Joint Committee on Human Rights Twenty-Ninth Report


Annex 2: Explanatory Notes to the Outline Bill of Rights and Freedoms


Preamble

The purpose of the Preamble is twofold:

(1) to state the purpose of adopting a modern UK Bill of Rights and Freedoms, and

(2) to articulate the values on which the Bill of Rights and Freedoms is founded, and to give those values a nationally distinctive interpretation.

1. The Rights and Freedoms

The Bill of Rights and Freedoms contains the provisions concerning how it operates in practice, and the Schedules contain the Rights and Freedoms themselves. The schedules contain indicative lists of the rights and freedoms which might be included in a UK Bill of Rights.

2. Interpretation of the Bill of Rights and Freedoms

This clause would require a purposive interpretation of the Bill of Rights and Freedoms by requiring anybody interpreting the Bill itself (including judges) to strive to achieve its purpose and to give practical effect to the values underpinning it, as set out in the Preamble.

The interpretation clause could also seek to further the UK's tradition of internationalism by requiring anybody interpreting the Bill of Rights and Freedoms to pay due regard to international law, including international human rights law, and to consider relevant foreign and international judgments.

3. Interpretation of legislation and common law

A strong interpretation clause could seek to make the values underlying the Bill of Rights and Freedoms the touchstone of all law, by requiring anybody interpreting other law (e.g. statutes and case-law) to do so in a way that is compatible with the Bill of Rights and Freedoms, so far as it is possible to do so.

4. Power of Legislative Override

This clause could make explicit (in a way that the Human Rights Act does not) that Parliament continues to have the power of "legislative override", by expressly declaring in an Act of Parliament that the Act or any provision in it shall operate notwithstanding anything contained in the Bill of Rights and Freedoms. The Canadian Charter of Rights and Freedoms has an equivalent provision.

5. Limitation of Rights

The Bill of Rights and Freedoms could have a "general limitation clause" which makes clear that rights can be limited in the general interest, but only if such limitations are shown to be justified by reference to the underlying values identified in the Preamble. It also spells out the relevant factors which are to be taken into account when carrying out the balancing exercise that the clause requires.

6. Obligations

(1) would impose an obligation to act compatibly with the Bill of Rights and Freedoms on the legislature, the executive, the judiciary, public authorities and any person or body in the performance of a public function.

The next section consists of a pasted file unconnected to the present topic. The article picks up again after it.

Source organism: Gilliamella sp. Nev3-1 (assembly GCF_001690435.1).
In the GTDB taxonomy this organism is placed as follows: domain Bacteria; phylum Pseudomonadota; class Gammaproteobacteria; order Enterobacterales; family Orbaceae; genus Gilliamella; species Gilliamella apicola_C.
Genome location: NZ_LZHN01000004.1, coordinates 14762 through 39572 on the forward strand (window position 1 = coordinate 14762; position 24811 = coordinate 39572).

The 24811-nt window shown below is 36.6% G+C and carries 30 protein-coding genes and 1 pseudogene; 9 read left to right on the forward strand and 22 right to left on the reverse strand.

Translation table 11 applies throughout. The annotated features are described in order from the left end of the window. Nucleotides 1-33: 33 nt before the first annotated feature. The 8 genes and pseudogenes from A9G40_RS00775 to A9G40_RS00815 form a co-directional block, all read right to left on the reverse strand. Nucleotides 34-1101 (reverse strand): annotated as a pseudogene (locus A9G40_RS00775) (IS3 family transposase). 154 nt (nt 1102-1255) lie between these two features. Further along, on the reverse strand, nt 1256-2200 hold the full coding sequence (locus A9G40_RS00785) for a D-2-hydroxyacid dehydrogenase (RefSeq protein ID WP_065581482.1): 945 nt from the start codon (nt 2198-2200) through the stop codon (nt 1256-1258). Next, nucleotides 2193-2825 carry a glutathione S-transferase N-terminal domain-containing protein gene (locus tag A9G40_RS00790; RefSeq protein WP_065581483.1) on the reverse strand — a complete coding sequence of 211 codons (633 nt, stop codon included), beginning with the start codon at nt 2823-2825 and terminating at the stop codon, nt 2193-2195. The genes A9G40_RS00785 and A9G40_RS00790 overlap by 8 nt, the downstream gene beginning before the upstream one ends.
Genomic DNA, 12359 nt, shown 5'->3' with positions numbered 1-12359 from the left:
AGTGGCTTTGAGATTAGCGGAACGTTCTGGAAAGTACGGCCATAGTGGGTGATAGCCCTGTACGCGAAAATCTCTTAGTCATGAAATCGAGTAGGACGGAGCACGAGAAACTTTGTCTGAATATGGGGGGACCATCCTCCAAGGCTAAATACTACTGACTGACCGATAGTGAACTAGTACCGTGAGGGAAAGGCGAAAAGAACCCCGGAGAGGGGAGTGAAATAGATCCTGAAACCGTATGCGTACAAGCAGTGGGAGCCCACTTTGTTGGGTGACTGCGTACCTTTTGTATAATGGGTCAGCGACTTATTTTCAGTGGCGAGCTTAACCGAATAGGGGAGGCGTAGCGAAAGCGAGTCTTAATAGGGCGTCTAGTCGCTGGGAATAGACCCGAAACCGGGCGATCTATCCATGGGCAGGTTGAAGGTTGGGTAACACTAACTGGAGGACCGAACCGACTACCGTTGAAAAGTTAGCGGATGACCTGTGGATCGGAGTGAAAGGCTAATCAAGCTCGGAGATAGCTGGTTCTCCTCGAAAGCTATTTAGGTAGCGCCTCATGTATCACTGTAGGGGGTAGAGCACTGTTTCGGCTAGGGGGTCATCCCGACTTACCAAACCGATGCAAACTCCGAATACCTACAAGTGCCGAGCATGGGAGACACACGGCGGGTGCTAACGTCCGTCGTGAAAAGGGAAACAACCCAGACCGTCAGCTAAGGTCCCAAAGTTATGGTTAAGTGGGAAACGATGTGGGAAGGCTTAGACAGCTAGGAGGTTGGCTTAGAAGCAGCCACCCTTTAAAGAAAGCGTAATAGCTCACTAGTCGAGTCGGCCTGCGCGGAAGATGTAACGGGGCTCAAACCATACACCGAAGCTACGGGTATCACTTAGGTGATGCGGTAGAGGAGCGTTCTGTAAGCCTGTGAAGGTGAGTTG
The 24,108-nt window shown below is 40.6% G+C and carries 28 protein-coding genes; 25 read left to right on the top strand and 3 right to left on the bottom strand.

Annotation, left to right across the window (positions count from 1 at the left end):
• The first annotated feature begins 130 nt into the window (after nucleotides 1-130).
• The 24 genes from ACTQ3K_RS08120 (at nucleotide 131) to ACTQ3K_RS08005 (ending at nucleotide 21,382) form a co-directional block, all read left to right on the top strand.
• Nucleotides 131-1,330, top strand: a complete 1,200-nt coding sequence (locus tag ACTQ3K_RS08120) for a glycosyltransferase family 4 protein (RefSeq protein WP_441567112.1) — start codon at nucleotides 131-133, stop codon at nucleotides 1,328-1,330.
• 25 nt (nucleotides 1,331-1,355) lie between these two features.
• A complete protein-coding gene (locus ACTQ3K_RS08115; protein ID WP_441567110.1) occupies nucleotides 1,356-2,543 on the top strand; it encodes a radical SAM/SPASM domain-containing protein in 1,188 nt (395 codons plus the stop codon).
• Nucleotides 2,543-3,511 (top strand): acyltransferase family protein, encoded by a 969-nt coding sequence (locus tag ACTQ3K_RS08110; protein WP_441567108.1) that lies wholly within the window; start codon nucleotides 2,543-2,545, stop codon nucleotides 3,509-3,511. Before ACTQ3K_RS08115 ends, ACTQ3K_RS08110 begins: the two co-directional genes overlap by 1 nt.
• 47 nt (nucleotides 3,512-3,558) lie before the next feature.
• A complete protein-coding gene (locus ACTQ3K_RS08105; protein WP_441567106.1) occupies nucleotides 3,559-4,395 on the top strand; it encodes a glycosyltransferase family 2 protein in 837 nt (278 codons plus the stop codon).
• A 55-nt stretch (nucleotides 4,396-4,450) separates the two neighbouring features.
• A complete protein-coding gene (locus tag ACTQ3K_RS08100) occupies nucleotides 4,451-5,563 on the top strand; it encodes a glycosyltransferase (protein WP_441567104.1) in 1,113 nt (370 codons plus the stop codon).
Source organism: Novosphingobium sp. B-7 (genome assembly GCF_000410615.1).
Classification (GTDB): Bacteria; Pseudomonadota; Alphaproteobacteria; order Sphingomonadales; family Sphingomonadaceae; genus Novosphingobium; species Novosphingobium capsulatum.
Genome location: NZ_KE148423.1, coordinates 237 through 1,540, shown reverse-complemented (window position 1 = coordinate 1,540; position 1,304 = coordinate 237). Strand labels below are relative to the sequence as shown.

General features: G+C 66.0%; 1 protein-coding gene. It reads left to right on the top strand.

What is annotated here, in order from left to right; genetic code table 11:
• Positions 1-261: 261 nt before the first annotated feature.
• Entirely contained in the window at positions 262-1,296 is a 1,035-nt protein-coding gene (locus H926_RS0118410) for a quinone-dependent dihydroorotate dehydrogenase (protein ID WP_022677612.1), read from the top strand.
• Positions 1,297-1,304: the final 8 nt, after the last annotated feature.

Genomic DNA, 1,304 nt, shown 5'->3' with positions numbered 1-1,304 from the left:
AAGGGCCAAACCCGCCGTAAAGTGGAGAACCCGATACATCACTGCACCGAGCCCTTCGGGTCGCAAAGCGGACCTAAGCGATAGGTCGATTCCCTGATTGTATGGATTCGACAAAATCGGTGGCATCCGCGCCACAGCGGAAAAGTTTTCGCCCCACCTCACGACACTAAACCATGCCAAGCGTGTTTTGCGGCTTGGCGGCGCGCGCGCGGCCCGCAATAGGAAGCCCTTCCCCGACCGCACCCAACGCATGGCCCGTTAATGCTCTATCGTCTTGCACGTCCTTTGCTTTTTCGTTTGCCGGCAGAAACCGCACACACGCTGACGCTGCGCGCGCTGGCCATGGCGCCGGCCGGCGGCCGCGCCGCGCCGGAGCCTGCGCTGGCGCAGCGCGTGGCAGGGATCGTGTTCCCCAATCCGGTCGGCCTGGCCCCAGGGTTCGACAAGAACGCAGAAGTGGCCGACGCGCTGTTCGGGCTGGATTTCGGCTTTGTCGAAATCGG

(2) would define "public function" in a way which ensures that private organisations providing services under a contract with a public authority are caught by the obligation, and so closes the loophole opened up by judicial interpretation of the Human Rights Act contrary to Parliament's clear intention at the time. It retains the approach in the HRA of a functional test to be applied by the courts on the facts of each case, but tries to provide more explicit guidance for that exercise by listing the factors that may be taken into account by courts when deciding whether a function is a public function. The factors listed are taken from the dissenting judgments of Lord Bingham and Baroness Hale in YL and from the judgment of Lord Nicholls in the Aston Cantlow case. This is the approach which has been adopted by the Australian State of Victoria in its 2006 Charter of Rights and Responsibilities (though the factors listed there are different).

The clause could also seek to give better effect than the Human Rights Act does to the "positive obligations" imposed by rights: that is, the requirement that the State take active steps to ensure that the rights in the Bill of Rights and Freedoms are effectively secured for everyone. The clause does this by imposing an obligation on the State to take appropriate steps to secure effective protection for the rights and freedoms in the Bill.

7. Impact assessments and statements of compatibility

The Bill of Rights and Freedoms could take the opportunity to improve on the information provided to Parliament about whether a measure is compatible with the Bill. Under s. 19 of the Human Rights Act ministers merely have to sign a certificate of compatibility. There is no requirement to give reasons for the minister's view. To enhance democratic scrutiny of the compatibility of a Government measure with the Bill of Rights and Freedoms, this clause could require any member of Parliament introducing a Bill to provide an impact assessment and a full statement of compatibility, containing the reasons for the member's view that a measure is compatible with the Bill of Rights and Freedoms, and extend its application to Government amendments to Bills and to other legislative measures such as statutory instruments and Orders in Council.